Launched in 1984 and still manufactured today, the 70 Series Toyota Land Cruiser is an indestructible off-roader that has reached legendary status in its almost four decades of service.
From the Sahara Desert to the Australian outback, you can, according to a report by autoevolution, find it roaming freely on some of the most unforgiving terrains on this planet.
The Land Cruiser started life after the end of World War 2 as a military utility vehicle heavily inspired by the American Jeep. Its iconic nameplate was also influenced by an off-roading legend, the British-built Land Rover.
Nevertheless, it managed to become just as popular throughout the years as the aforementioned 4x4s, thanks to its bulletproof reliability and unparalleled off-road capability.
A significant contributor to the rise in popularity of Land Cruisers is the 70 Series. Introduced in 1984, it continues to be produced in many markets 37 years later.
Toyota developed it as a replacement for another iconic generation, the 40 Series, and it quickly became one of the world’s most popular off-road workhorses.
The new models retained their predecessor’s simple body-on-frame construction, and their design became a bit more angular. From a mechanical point of view, Toyota upgraded them to become even more durable and capable of tackling unforgiving terrain.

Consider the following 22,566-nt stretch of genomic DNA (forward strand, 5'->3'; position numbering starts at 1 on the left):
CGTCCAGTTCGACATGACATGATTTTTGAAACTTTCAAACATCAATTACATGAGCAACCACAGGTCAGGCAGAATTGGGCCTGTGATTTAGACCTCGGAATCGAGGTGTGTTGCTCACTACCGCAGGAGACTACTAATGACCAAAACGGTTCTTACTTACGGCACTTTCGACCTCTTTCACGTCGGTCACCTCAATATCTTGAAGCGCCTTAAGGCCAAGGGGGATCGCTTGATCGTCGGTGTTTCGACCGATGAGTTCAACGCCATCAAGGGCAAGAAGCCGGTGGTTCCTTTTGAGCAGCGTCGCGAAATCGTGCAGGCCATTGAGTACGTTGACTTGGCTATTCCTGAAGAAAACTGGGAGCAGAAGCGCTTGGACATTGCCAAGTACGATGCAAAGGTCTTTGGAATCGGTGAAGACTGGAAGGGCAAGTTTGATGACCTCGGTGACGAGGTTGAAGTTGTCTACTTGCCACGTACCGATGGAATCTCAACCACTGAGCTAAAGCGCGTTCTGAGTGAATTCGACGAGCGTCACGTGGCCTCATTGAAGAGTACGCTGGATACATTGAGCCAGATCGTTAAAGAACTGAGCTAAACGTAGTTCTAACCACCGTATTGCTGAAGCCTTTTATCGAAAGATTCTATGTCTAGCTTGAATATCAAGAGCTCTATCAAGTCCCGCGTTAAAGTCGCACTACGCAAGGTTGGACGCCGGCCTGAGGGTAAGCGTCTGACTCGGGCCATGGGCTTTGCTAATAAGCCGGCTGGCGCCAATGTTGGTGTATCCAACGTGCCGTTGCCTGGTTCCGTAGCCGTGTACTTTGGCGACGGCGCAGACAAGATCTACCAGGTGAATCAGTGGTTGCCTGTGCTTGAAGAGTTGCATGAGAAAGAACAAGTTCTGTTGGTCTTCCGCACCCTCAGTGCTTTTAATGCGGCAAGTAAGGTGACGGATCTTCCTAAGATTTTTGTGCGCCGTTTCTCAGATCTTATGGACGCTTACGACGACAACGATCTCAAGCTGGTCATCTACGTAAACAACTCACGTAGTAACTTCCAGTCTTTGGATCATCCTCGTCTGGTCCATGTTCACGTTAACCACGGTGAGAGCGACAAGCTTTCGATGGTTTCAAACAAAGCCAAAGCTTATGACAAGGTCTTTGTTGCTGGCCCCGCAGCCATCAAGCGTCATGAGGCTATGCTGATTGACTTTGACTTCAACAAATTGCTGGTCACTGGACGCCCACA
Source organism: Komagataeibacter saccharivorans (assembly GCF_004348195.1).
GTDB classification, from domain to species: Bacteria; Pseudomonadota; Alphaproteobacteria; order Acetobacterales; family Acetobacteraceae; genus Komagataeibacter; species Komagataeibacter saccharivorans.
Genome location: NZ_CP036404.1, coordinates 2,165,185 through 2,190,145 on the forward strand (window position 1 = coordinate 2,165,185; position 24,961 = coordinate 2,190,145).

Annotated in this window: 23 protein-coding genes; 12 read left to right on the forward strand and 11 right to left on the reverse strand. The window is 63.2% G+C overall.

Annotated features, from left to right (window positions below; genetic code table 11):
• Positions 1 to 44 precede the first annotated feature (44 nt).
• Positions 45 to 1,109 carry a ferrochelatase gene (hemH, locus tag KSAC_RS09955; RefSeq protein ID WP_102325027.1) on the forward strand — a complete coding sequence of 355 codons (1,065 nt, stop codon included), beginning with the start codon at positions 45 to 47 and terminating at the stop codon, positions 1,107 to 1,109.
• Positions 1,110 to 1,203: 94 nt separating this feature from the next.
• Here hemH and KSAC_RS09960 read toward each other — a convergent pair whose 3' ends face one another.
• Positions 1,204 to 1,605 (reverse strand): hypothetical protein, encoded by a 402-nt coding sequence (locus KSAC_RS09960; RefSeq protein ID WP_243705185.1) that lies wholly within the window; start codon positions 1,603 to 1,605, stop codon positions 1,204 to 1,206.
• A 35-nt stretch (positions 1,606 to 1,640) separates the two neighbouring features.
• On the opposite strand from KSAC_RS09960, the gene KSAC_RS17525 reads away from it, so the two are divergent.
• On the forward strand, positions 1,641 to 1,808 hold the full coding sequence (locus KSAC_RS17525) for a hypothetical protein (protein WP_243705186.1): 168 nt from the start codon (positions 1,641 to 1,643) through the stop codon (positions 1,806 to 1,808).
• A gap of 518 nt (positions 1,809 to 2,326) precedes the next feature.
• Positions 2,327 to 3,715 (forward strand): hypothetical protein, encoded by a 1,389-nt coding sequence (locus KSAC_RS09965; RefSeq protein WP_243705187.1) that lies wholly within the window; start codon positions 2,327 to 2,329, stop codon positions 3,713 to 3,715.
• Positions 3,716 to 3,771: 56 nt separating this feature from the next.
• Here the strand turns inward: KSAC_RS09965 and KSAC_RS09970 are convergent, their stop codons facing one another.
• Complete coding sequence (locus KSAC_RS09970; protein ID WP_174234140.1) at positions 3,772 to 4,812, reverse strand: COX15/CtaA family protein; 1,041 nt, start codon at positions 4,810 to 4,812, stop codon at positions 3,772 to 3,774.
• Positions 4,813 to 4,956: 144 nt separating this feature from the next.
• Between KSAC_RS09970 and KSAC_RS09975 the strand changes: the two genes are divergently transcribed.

With a rugged body fitted onto a bombproof frame, these vehicles feature extremely durable solid axles, beefy ball joints, control arms, bump stops, bushings, and shocks, making them unbelievably durable and reliable.
Due to emission standards, Toyota never officially marketed the 70 Series in the U.S. or Europe, although enthusiasts imported and customized some of them, making them road legal in those markets.
However, in other parts of the world like Asia, Africa, South America, Australia, or the Arabian Peninsula, the 70 Series was a major success, being sold in various wheelbases and body styles.
In 1999, the series got its first major overhaul that featured a coil-spring live front axle replacing the old leaf spring version, longer leaf springs on the rear, or 5-bolt wheels.
Eight years later, the facelifted version began production. Apart from the modified front end, the chassis was also overhauled to make room for the new 1VD-FTV 4.5-liter turbodiesel V8. This engine was initially available only for the Australian market, where the model still reigns supreme.
The 4.0L 1GR-FE straight-six was added to the lineup in 2009 in markets where gas-powered Land Cruisers were available, replacing the durable 4.5-liter 1FZ/1FZ-E.
With modern upgrades such as airbags, ABS, active traction control, or even a 6.1-inch touchscreen display, the 70 Series is still produced today for markets such as Africa, the Middle East, or Australia. In these regions, it continues to be the weapon of choice for off-road enthusiasts or those looking for an extremely capable and reliable work truck.
This generation of the Land Cruiser became so popular because of its high build quality, rugged simplicity, excellent off-road capability, unparalleled reliability, and low cost.
Although the reasons are obvious, it’s a shame that the 70 Series never made it to the U.S., a market set to say goodbye to the modern version of the Land Cruiser as Toyota announced it would discontinue the model after the 2021 model year.